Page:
All of these unfortunate situations can happen when underground services are damaged, bad weather conditions, or because of human error. When safety protocols are not followed, the risks for accidents and injuries increases exponentially. This is why such close attention needs to be devoted to these work sites.

What Should I Do if I am Injured at Work?

Construction workers should familiarize themselves with their employers’ processes for reporting accidents when they are hired. They should know the main contact person and the type of Workers’ Compensation policy that is in place. Waiting until after an accident can mean scrambling around to get questions answered, filling out the wrong paperwork, neglecting to provide the proper documentation, and delays or denials of payment.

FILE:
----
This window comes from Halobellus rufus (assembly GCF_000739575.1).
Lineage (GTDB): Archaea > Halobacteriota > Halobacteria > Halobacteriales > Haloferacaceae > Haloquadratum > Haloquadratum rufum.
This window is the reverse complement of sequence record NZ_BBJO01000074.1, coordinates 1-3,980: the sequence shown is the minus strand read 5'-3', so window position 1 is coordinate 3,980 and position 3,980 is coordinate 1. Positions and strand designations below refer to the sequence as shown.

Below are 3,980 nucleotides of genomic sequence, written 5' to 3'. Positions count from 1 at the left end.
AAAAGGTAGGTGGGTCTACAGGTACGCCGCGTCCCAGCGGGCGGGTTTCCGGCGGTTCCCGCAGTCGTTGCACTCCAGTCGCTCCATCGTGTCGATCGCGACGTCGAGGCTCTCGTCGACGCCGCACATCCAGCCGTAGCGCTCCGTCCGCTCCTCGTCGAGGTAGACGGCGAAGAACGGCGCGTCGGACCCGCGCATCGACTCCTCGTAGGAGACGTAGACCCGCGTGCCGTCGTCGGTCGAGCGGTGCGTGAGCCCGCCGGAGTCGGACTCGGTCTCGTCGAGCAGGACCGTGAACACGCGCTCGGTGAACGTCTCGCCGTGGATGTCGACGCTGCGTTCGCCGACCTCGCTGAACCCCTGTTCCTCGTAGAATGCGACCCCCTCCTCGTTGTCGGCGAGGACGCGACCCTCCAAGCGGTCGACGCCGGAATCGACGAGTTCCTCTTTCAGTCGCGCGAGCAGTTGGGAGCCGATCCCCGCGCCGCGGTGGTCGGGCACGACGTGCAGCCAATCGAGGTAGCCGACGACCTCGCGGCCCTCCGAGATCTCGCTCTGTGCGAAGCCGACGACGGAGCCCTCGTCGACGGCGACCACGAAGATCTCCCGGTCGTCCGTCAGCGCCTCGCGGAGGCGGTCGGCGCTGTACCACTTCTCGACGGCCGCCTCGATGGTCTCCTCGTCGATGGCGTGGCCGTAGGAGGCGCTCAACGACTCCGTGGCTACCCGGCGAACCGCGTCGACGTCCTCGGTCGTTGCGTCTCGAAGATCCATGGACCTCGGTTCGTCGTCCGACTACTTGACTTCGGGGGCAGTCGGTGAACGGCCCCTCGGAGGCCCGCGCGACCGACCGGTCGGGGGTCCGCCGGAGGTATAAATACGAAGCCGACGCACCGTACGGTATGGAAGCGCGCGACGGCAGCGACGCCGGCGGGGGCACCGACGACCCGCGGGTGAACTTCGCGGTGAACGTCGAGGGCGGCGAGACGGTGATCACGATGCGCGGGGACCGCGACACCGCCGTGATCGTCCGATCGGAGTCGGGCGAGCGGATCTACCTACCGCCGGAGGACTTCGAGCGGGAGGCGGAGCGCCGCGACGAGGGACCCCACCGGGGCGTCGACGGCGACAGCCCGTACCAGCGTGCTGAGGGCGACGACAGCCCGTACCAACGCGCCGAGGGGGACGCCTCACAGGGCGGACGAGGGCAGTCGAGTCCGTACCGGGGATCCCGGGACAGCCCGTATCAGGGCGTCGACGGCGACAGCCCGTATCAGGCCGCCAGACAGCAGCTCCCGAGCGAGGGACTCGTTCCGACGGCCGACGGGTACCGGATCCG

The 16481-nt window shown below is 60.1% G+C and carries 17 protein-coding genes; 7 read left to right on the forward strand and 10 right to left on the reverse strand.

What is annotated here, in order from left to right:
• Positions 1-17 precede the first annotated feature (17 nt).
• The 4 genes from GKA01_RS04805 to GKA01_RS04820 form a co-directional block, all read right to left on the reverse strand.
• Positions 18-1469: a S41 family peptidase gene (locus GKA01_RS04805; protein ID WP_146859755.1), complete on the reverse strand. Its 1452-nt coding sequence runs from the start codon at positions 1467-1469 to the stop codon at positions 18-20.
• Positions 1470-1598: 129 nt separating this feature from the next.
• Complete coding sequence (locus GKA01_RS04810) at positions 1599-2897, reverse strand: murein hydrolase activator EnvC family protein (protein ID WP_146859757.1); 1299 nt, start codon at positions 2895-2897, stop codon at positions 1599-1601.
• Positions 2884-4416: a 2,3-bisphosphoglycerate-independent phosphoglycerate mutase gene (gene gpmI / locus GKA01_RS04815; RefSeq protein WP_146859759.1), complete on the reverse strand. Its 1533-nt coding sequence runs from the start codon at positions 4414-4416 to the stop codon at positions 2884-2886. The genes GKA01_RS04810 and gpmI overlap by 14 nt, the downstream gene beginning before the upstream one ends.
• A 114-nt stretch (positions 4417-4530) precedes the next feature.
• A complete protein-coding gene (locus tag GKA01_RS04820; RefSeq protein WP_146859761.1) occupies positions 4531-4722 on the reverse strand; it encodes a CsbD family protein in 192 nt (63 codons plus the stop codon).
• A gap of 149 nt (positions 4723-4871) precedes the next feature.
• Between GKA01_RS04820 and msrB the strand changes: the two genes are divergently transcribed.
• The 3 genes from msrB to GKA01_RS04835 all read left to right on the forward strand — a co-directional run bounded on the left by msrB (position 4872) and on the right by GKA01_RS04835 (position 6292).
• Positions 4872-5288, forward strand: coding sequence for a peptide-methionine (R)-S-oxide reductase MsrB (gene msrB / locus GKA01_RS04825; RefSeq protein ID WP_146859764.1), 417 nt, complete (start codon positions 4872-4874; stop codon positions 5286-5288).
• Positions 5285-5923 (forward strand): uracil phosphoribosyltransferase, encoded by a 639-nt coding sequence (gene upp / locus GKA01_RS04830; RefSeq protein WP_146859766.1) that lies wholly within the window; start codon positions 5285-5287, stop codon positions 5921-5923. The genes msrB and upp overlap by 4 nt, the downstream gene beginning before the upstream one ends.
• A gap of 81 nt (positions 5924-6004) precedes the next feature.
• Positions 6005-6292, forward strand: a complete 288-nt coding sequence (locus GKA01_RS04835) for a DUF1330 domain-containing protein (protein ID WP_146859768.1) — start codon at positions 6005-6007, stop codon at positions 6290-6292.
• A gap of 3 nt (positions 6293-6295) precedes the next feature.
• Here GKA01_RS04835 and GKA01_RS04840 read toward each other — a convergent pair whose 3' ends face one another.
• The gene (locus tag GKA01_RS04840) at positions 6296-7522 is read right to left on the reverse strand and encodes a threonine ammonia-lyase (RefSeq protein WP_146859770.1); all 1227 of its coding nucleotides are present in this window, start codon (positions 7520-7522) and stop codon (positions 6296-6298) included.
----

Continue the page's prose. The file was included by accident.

Injured construction workers should get immediate medical attention, and they should contact their employers as soon as possible. If emergency care is required, that will be the priority; the claims are handled through Workers’ Compensation. It is important to keep a record of all the medical expenses, how the accident occurred, and contact information of anyone who may have witnessed the accident.

What About Workers’ Compensation in New Jersey?